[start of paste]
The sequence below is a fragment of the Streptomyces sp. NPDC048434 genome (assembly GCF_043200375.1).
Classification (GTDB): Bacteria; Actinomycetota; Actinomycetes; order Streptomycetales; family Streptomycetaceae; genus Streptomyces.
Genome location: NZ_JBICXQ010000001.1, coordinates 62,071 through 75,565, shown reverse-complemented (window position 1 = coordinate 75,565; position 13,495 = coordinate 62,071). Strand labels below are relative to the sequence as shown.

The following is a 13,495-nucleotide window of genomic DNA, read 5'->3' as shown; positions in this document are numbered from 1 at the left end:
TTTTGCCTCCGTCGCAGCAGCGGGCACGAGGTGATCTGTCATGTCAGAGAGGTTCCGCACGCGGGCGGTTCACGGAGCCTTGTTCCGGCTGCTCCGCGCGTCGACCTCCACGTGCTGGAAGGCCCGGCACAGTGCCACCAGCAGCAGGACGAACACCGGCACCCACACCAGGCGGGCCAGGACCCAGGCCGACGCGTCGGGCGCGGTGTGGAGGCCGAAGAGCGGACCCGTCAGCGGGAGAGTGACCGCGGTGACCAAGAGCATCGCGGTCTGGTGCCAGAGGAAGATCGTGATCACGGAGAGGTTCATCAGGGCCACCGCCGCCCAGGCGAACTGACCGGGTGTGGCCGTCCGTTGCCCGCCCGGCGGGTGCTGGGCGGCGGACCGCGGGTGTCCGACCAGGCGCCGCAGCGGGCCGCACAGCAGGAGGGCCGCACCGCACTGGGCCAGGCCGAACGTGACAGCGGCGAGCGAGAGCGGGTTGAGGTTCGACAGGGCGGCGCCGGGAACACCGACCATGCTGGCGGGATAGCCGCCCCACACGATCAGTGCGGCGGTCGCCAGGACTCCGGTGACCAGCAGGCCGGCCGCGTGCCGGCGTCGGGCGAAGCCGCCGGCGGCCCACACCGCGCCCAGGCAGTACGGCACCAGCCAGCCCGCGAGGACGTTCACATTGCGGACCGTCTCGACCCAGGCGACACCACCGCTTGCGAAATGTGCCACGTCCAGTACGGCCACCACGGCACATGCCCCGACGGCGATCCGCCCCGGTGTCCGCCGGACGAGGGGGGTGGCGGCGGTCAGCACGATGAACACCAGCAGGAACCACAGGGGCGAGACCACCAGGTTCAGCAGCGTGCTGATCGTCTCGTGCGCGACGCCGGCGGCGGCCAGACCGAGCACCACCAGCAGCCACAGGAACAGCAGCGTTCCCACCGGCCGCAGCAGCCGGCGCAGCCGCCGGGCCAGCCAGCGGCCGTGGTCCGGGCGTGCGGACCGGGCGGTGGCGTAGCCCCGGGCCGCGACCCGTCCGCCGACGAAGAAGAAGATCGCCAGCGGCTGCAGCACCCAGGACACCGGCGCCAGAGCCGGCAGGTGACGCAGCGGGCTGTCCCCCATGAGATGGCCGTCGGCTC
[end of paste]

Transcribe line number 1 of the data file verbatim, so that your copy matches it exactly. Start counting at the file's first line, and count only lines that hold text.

The sequence below is a fragment of the Streptomyces sp. NPDC048434 genome (assembly GCF_043200375.1).